More safety is needed say crime victim advocates
While standing between the Florida House and Senate offices, family members are holding photos of their loved ones—people who’ve died because of criminal violence.
“We are called to help," says Juan Pablo Chavez with the group Survivors for Safety and Justice. "We are called to bring hope. We are called to speak for those that cannot speak anymore. We are called to break the silence. We are called to be the architects of healing in our communities."
Another member of the group, Aleta Jarrett, says she lost her father and brother to gun violence in 2003. Jarrett says the trial process took many years, which was difficult for her and her family.
“I wish I had had trauma recovery centers to help me through that trauma and you feel like every time you go into a courtroom, you are revictimized over and over again,” says Jarrett.
The organization is backing a bill that would create such centers—providing gun violence, sexual assault, and domestic violence survivors a home base for counseling and support services.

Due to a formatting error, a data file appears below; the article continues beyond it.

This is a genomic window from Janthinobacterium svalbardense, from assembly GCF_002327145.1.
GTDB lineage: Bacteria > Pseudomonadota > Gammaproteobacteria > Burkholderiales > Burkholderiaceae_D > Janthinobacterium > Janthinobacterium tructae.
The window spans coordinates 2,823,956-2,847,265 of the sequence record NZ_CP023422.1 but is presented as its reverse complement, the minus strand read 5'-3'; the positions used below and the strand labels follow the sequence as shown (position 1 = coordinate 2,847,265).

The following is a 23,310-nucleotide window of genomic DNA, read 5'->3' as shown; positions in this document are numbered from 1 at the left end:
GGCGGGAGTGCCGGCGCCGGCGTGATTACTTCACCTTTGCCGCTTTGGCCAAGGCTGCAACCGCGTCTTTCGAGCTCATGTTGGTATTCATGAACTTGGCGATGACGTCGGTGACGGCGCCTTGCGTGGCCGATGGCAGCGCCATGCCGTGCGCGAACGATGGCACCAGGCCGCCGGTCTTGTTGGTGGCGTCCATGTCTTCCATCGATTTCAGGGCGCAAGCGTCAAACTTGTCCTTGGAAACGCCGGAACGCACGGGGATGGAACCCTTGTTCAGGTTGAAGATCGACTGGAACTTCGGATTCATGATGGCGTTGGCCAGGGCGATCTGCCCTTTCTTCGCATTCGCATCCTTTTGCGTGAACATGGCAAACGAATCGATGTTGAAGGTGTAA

Another bill the group backs would seal misdemeanor records of low-level offenders who committed what the sponsor calls first time, non-serious crimes. Rep. LaVon Bracy Davis (D-Ocoee), says her bill is about igniting hope and redemption. “We envision a Florida where past mistakes are not always burdens, but rather can be used as stepping stones toward success."
The third bill on the group's legislative agenda addresses Florida’s probation system. Chavez calls it an important measure to “prioritize safety and make sure what happened to us never happens to someone else."
Still, the measures are a long shot. After years of incremental changes aimed at easing criminal penalties, the Republican-led legislature has focused on increasing them amid a nationwide spike in violent, serious crimes.